In Munich we weren’t couch surfing, instead we were staying with my friend Carolin’s sister. Well I say staying with, actually they graciously left their keys with a neighbour whilst on holiday to Belgium, giving us the house to ourselves.

On our first day in Munich we woke up to more rain. While Jake used this as an opportunity to rest his knee I wrapped up and took a walk into the countryside. It felt great to get some fresh air; I passed through woodlands, farmland and lakes. Although I didn’t walk too far it felt a world away from Munich.

On my walk the previous day I’d come across the beautiful Schloss Schelißheim. I wanted Jake to see this so on our way out into Munich we stopped off for a short visit.

Around the palaces are acres of parkland – some is beautifully cultivated with fountains, decorative hedges and flowers while the another part is simply woodland.

Our second stop that day was the BMW Welt, a kind of show room set up for the public to look at the current models of the BMW range. Housed here were both motorcycles and cars, obviously for us the 2 wheeled vehicles were much more interesting.

The building itself is also a pretty impressive structure, with its space age looking design. The outside is made only from stainless steel and glass, grabbing your full attention as you arrive. 

That afternoon we headed into Munich itself. I was going to do a walking tour and Jake had some stuff to do too. First though we made our way to Marianplatz and had lunch in front of the neo-gothic town hall. This ornate building (I later found) was completed in 1908 so isn’t half as old it looks.

My tour took me through the old part of the city however my guide quickly told us that most of what we see is reconstructed as 80% of the centre was destroyed during WWII.

This city was also where Hitler’s national socialist party began so a lot of the information the guide gave related to this dark past. The old town hall for example was Hitler’s offices during a period of the 1930’s and it was from here that he gave the order to begin the persecution of the Jews.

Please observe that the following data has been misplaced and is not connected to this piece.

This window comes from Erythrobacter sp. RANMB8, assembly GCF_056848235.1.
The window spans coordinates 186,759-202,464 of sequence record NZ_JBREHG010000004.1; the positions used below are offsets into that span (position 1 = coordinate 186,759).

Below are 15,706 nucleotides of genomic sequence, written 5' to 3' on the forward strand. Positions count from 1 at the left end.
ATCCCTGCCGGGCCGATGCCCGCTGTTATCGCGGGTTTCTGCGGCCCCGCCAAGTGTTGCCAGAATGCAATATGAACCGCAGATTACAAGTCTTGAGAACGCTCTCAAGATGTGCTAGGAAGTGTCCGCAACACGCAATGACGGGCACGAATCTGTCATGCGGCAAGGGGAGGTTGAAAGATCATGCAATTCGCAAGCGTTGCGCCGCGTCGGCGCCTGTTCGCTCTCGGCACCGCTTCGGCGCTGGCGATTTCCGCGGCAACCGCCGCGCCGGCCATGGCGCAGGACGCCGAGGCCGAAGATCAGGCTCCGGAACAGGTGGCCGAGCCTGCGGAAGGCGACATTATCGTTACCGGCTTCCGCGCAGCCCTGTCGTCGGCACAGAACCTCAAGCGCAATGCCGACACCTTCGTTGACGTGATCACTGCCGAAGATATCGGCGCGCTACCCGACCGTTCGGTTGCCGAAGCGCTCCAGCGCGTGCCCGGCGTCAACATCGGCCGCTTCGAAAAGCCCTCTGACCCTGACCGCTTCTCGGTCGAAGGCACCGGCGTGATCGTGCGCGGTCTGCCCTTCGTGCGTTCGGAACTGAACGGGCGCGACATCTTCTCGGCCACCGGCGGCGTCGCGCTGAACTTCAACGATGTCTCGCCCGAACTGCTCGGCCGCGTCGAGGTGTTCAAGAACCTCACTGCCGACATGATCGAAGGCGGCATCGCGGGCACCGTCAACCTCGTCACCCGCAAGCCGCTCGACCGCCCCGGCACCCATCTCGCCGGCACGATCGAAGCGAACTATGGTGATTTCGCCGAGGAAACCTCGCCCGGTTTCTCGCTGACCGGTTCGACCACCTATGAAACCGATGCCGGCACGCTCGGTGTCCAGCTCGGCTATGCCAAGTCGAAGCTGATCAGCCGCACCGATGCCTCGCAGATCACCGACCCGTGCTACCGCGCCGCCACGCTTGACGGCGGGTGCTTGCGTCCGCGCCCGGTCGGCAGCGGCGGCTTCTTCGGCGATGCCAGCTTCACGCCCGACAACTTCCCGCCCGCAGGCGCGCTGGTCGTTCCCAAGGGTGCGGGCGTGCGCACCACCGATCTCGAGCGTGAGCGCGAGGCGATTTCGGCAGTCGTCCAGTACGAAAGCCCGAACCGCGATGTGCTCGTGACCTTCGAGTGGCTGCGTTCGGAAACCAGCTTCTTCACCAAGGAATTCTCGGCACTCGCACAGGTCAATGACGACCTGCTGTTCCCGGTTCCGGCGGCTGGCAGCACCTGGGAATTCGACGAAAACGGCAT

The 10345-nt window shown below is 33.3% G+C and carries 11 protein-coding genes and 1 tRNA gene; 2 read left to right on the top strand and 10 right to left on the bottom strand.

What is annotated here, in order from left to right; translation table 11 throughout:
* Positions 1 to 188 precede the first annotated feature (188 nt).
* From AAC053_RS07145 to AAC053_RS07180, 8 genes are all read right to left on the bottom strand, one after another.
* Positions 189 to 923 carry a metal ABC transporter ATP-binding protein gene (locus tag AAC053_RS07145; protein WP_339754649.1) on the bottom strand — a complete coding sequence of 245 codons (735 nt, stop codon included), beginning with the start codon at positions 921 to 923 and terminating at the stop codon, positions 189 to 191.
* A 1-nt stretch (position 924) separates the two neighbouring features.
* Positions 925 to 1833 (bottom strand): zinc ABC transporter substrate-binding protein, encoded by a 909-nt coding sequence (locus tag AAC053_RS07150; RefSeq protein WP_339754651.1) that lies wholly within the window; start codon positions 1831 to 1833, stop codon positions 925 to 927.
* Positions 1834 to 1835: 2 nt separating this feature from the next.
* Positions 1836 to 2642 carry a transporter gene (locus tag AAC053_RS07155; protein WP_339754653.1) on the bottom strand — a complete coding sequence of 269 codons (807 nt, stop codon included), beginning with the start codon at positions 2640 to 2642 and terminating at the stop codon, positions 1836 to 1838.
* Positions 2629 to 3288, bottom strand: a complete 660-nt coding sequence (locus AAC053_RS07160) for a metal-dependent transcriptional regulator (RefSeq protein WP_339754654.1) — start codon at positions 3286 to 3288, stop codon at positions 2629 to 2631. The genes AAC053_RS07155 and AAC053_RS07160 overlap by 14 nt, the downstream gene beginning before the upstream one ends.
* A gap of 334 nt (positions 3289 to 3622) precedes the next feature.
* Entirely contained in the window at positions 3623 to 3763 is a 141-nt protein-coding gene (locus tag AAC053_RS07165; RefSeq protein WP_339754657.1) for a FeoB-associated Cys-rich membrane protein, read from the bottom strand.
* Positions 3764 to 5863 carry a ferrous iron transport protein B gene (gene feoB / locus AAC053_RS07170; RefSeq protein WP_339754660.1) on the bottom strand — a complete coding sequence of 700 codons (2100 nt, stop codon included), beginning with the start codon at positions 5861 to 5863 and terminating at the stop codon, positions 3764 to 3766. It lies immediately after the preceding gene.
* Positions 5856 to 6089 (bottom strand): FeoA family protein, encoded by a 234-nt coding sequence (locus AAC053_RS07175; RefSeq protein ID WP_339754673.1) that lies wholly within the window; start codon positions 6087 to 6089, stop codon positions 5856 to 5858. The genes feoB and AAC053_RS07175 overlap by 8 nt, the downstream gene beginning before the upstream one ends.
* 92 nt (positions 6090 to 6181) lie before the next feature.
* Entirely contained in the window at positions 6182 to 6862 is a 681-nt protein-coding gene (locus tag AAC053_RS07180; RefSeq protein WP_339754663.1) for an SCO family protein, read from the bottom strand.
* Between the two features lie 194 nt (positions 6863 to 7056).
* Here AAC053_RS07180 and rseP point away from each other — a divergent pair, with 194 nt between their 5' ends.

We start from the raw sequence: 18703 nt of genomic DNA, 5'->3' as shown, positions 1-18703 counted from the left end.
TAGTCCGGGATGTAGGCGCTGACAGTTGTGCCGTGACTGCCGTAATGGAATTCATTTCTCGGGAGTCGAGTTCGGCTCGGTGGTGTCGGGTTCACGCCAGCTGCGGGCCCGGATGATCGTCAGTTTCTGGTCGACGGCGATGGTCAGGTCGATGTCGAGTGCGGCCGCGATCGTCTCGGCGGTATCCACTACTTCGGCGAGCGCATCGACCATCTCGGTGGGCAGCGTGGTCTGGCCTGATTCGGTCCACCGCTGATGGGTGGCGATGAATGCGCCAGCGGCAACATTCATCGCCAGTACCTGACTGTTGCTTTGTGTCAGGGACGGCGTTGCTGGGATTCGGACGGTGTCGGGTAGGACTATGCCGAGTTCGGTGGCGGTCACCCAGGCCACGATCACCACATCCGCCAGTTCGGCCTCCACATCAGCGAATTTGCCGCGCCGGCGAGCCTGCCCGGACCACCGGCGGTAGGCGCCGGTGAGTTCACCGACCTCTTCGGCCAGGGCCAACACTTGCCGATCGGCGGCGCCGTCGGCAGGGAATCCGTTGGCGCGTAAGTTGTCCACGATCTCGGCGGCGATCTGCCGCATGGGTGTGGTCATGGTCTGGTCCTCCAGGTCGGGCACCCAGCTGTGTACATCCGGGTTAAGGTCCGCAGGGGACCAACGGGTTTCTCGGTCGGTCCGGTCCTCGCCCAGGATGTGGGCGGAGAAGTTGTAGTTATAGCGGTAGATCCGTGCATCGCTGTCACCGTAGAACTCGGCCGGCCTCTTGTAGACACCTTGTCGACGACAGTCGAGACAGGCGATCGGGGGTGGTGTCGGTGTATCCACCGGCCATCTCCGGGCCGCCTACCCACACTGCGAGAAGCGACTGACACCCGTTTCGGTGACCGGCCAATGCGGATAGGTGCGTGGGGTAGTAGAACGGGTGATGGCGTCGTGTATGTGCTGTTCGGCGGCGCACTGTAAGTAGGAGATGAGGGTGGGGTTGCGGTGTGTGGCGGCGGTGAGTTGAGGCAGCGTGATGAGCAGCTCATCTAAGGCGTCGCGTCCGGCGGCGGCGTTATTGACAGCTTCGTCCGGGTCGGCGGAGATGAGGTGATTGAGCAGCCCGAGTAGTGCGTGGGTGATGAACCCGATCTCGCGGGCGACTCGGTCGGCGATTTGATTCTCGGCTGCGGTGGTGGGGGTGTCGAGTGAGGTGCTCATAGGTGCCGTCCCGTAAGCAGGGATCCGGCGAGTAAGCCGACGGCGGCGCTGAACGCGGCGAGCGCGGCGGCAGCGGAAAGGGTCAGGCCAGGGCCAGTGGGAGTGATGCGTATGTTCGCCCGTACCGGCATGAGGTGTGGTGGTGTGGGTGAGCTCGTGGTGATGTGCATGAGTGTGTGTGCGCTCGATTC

Later we passed into the Rindermarkt and saw the cities Maypole. Apparently if you can steal this pole the city must throw a party for you. This one has been stolen only once – by the police! The images on the pole depict scenes relating to the city – this one shows Oktoberfest and the marks of the main brewers in the city.

One of the most famous brewers in the world (apparently) is the Hofbrauhaus. After my tour I took Jake back to this place – not just because it’s a brewer but because of how interesting the building is. The designs on the ceiling are in the shape of swastikas. During the 1930’s the national socialist party had meetings here and wanted the designs on the ceiling changed to represent them. This was done but in such a way that, without squinting, it’s hard to recognise this infamous emblem.

Close to Munich is the town of Dachau and it was in this place that, during the 1930’s, was built the prototype of the Nazi concentration camp. We knew only a little about this place so wanted very much to visit and learn some more about what happened here.

We chose to take a guided tour of the memorial site as this would give us the most in-depth insight to the place. This area was originally used as a munitions factory during WWI but as Germany was forbidden to manufacture arms as a result of the Treaty of Versailles, it became derelict. We were taken through the infamous gates and passed beneath the lie: “Work Sets You Free” and into the yard. Thanks partly to the overcast sky, it was a very emotional experience entering this place.